The need for prison reforms has been discussed for years in Sri Lanka with very little progress. The COVID19 pandemic has renewed attention to the issue in an urgent manner. Systemic issues within prisons in Sri Lanka expose inmates and staff to heightened risks due to both the contagiousness of the virus as well as the restrictions put in place to contain its spread within the country.
Agitation due to this vulnerability and the resulting riots at the Anuradhapura prison resulted in two deaths in March 2020. Advocacy on the issue has resulted in the President appointing a committee to examine relevant issues and some small steps have been taken as of now. Most recently, a Presidential Task Force was appointed with a mandate, among other functions, to “investigate and prevent any illegal and antisocial activities in and around prisons”. Notably, the Presidential Task Force comprises of present and former military, intelligence and law and order officials with no representation of officials having expertise and experiencehaving worked in prisons or related issues. These recent developments highlights the importance of qualitative and quantitative research on prison conditions as well as the need to continue advocacy towards advancing the prisoners’ rights by the civil society.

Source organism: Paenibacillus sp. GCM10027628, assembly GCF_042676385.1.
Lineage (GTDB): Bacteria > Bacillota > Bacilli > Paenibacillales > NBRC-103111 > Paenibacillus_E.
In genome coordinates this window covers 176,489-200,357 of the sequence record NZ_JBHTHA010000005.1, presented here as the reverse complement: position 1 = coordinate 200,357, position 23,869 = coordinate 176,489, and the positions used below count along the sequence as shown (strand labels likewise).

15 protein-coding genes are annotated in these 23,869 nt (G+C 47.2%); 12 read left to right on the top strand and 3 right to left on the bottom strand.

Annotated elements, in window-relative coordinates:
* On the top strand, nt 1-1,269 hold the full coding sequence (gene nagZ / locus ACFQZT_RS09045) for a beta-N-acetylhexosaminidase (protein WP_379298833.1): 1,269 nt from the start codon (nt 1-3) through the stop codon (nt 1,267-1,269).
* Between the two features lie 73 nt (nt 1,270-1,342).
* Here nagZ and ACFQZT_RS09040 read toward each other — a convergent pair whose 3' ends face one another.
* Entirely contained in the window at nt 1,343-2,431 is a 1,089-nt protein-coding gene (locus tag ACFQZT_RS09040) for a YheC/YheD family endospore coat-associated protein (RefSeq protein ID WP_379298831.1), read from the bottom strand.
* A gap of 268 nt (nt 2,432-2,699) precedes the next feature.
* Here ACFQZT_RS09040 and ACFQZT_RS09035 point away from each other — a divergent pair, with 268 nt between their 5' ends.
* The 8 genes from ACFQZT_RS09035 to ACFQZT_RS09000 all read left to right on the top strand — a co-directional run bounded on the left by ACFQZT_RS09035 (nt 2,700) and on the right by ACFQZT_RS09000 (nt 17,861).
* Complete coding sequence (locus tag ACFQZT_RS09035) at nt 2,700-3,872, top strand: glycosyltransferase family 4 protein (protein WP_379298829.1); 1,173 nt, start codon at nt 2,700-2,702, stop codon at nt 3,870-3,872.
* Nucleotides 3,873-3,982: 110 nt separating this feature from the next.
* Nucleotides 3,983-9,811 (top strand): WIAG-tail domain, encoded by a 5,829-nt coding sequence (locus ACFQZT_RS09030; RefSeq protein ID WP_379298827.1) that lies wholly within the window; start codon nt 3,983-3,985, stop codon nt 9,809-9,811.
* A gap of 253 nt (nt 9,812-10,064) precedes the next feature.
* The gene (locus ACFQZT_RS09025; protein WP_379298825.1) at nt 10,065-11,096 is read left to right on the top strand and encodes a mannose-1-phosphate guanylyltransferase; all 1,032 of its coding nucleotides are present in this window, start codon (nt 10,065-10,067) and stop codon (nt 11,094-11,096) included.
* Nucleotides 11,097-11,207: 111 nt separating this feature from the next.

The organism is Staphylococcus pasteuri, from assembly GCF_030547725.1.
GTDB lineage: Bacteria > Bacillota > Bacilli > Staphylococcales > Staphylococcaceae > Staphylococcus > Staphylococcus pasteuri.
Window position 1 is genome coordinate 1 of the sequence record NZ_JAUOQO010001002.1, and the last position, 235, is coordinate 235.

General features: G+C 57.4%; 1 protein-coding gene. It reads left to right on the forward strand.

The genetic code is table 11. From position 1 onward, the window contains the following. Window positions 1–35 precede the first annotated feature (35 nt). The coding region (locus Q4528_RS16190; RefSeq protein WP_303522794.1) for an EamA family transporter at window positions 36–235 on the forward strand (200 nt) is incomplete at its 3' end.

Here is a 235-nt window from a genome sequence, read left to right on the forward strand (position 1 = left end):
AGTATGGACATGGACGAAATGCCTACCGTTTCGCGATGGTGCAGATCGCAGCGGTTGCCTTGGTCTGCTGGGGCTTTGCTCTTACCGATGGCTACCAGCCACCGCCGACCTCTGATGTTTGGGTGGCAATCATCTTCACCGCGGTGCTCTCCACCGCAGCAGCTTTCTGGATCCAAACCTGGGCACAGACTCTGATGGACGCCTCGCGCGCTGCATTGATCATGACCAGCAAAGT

Earlier in 2019, there was some discussion on prison reforms in the context of re-implementing the death penalty. While imposing the death penalty violates constitutionally recognised fundamental rights, the effective functioning of criminal justice and punishment is nevertheless crucial to uphold constitutional and human rights standards. Abolishing the death penalty will also create greater dependence on custodial sentences and therefore examining the status of prisons in Sri Lanka and the relevant framework is greatly needed. The importance of this exercise has become even more important amidst the COVID19 outbreak.
This Report by the Centre for Policy Alternatives (CPA) assesses the domestic legal, regulatory and administrative framework relevant to imprisonment as criminal punishment. The Report further discusses the goals and conditions of imprisonment and the rights of prisoners in light of international legal obligations, constitutional provisions and comparative standards. Finally, it provides recommendations for policy makers. The Report, however, is not an exhaustive study on the conditions of prisons in Sri Lanka. CPA hopes that this Report will raise awareness on key legal and policy issues that require urgent attention and facilitate taking necessary action related to the state of prisons, which require urgent attention.